What Is A Single Axle Semi Truck? (Day Cab Trucks)

Unlike regular cars we drive daily, semi trucks are a bit more complicated. While they come larger and for different purposes, there are two different types. Single axle semis and tandem semis might both appear as average trucks, but only having one axle results in having different purposes and capabilities.

Single-axle semi trucks also known as day cabs only use one drive axle in the rear. With one axle and one set of wheels, this makes the vehicle cheaper, suitable for local delivery, easier to control, and only able to take lighter loads. On the other hand, tandem axle semi-trucks are typically used for long-haul trucking.

As you keep reading, learn more about what single axle semi trucks are, what they’re used for, and what makes them distinct.

What A Single Axle Semi Truck Means

What is an Axle?

A single axle semi truck

An axle is a central shaft for rotating the truck’s wheels and supporting the trucks’s weight. This is where the brakes, suspensions, and wheels of a truck are attached. Every set of wheels uses one axle, so as an example, a car with four wheels has two axles. As for semi trucks, this isn’t the case because semis use a different suspension system. On regular cars, the axle sends the driving torque on its wheels but doesn’t necessarily carry the car’s weight. Semi-trucks have a live-axle suspension system, where the axle sends the driving torque and carries the weight of the vehicle/load.

These are the three main categories of axles:

Front AxleAssists with steering.
Rear axleDeliver power and rotate wheels.
Stub axleSupport only a single wheel in a set.

A single axle semi truck:

For semi trucks, a single axle means only one axle is in the rear. It’s the same as a large, tandem semi-truck, except you will notice a difference in the wheels. Single-axle day cab semi trucks are made for different purposes than long-hauling trucks and can take on a total weight of up to 65,000 pounds.

Because one of the drive axles is eliminated, the vehicle is shorter than a tandem semi. As lighter and shorter trucks, they are much easier to control, and they turn tighter.

What Are Single Axle Semis For?

Single axle semis day cab are used for more short-haul, local purposes. Usually, there is little or no highway, overnight, or offroading that happens.

However, single axle semis sometimes do long-hauling work, but the load is a lot lighter in these cases. For example, these semis could long haul flowers or foam. Many delivery-based trucking companies use single axles for local deliveries where drivers go from truck terminal to terminal.

They are the perfect option for local hauling needs. In comparison to tandem axle trucks, single axle trucks have better fuel efficiency, they’re lighter, and their shortness allows them to travel on narrow roads and tight traffic. Usually, they have rear windows, which offers a safer way to travel and reverse.

As for the design of single-axle semi trucks, other uses are fire trucks, tow trucks, and yard spotter trucks.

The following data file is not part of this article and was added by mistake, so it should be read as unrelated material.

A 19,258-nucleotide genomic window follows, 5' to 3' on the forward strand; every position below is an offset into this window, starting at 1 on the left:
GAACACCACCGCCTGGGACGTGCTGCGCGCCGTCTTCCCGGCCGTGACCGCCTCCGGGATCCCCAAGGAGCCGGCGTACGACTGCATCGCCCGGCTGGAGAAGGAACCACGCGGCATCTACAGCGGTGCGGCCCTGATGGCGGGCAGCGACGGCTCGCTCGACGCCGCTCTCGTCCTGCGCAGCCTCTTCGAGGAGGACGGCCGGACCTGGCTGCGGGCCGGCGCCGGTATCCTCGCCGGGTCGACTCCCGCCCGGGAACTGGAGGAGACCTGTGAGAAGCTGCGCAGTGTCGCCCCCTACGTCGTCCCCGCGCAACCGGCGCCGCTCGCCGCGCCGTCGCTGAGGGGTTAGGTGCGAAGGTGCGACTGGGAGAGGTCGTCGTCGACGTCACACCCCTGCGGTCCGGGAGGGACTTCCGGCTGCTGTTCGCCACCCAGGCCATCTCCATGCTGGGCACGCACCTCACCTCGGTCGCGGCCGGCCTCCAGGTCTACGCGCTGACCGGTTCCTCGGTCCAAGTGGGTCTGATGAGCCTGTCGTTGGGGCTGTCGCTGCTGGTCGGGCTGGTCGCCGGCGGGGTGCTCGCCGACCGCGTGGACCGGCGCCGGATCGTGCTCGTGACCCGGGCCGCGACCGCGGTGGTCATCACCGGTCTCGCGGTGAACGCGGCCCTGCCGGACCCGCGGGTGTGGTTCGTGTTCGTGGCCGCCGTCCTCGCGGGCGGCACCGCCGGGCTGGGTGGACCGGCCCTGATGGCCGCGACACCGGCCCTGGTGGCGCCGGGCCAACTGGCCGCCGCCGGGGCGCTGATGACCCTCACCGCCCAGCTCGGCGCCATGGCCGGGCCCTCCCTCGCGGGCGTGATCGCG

From a business standpoint, single axles are a better investment than tandems because they can save you money.

A few of the top reasons why people use single-axle trucks are due to expenses, maintenance savings, and reduced tolls. This is because they usually cost less, which causes an immediate cost reduction when buying a new semi-truck. Since four wheels are eliminated from the rear of the semi, it lessens the maintenance expenses. Over time, it can save you a lot of money versus trucks with more tires and wheels.

Many toll roads base the cost of the toll on the number of axles of the vehicles as it goes through the toll booth. As time goes on, companies can save thousands of dollars by using single axle semis. A truck is required to drive with a certain amount of axles based on the total weight and trailer, and it’s mandatory to have an axle for every specific amount of weight carried by trucks. Since city trucks don’t need to haul heavy loads that are the same amount as long-haul trucks, a single axle works best.

Differences Between A Single Axle vs. Tandem Semi Truck

Tandem Semi Truck

Both of these types of semis have their ups and downs. Whether driving a single axle day cab or tandem, your situation and load will determine which one is better. For lower-weight loads that require more maneuverability and don’t cost as much, a single axle will work best. In contrast, a tandem will suit your needs if you need to carry a lot more and expand your business while putting some highway mileage on the truck.

Here are the simple distinctions between the single axle and tandem axle semi trucks:

Single axle semi truck:

  • It’s easier to maneuver and park in smaller parking spots
  • Since it’s a smaller size, the single axle is more fuel efficient.
  • Towing can be easier since it weighs less and has more adjustable towing angles.
  • The overall cost for the truck and maintenance is lower.
  • Because it’s a smaller vehicle, there are limits to storage size and how far it can travel. With only two tires, driving a heavy load can make the tires more likely to wear out faster.
  • The average maximum weight it can carry is 20,000 pounds.

Tandem axle semi truck:

  • Has two sets of axles, one placed right behind the other.
  • With more tires, it enables the truck to carry more weight. It will also be more stable when it drives at higher speeds and is on the highway.
  • In the long run, a tandem can be worth the extra money that goes into it. There is more room for whatever you are carrying.
  • Tandems hold their value better than a single axle. The initial price of a tandem is more expensive than a single-axle truck, but if you resell it, the tandem will give you a better return on your investment.
  • The average weight limit a tandem can carry is 34,000 pounds.

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